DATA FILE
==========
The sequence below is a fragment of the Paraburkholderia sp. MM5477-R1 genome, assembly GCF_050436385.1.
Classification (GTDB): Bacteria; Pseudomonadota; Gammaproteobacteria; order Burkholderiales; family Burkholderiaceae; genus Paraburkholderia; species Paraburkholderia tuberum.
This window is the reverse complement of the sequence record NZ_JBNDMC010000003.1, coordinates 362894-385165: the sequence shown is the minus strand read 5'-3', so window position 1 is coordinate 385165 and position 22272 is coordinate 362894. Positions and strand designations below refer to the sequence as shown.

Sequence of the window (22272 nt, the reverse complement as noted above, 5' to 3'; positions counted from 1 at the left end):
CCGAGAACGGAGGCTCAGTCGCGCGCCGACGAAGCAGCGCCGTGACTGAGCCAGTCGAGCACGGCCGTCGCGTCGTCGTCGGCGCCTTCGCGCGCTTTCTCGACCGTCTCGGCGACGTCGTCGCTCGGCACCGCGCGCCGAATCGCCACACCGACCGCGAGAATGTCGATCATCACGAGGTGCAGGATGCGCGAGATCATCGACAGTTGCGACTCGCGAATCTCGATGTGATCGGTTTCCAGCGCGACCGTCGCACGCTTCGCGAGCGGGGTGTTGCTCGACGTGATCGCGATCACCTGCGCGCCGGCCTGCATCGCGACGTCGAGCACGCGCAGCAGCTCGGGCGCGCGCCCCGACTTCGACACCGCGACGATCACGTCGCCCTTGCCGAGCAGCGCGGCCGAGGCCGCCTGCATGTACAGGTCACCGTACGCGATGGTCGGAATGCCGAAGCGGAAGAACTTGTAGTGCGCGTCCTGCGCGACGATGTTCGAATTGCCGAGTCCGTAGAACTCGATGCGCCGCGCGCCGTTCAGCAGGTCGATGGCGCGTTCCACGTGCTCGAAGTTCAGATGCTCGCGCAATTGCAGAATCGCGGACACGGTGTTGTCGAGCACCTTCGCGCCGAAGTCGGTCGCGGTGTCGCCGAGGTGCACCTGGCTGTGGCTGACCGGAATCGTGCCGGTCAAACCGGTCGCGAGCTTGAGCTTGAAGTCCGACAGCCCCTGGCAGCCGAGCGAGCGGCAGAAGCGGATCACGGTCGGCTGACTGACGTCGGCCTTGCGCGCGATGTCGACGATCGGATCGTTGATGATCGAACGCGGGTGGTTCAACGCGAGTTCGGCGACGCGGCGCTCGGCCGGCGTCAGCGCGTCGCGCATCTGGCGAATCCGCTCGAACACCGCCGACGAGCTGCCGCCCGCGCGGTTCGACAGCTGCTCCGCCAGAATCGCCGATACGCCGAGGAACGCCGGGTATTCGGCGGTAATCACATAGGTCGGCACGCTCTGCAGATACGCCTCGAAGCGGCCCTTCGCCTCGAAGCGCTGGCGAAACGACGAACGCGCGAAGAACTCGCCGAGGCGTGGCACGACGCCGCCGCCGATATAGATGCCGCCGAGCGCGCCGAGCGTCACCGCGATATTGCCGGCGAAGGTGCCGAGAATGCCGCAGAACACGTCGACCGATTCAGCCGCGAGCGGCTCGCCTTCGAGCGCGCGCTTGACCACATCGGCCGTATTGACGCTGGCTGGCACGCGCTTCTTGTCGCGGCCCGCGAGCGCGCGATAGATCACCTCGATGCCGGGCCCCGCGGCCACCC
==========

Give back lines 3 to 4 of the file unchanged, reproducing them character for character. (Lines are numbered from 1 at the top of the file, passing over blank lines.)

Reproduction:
This window is the reverse complement of the sequence record NZ_JBNDMC010000003.1, coordinates 362894-385165: the sequence shown is the minus strand read 5'-3', so window position 1 is coordinate 385165 and position 22272 is coordinate 362894. Positions and strand designations below refer to the sequence as shown.

Sequence of the window (22272 nt, the reverse complement as noted above, 5' to 3'; positions counted from 1 at the left end):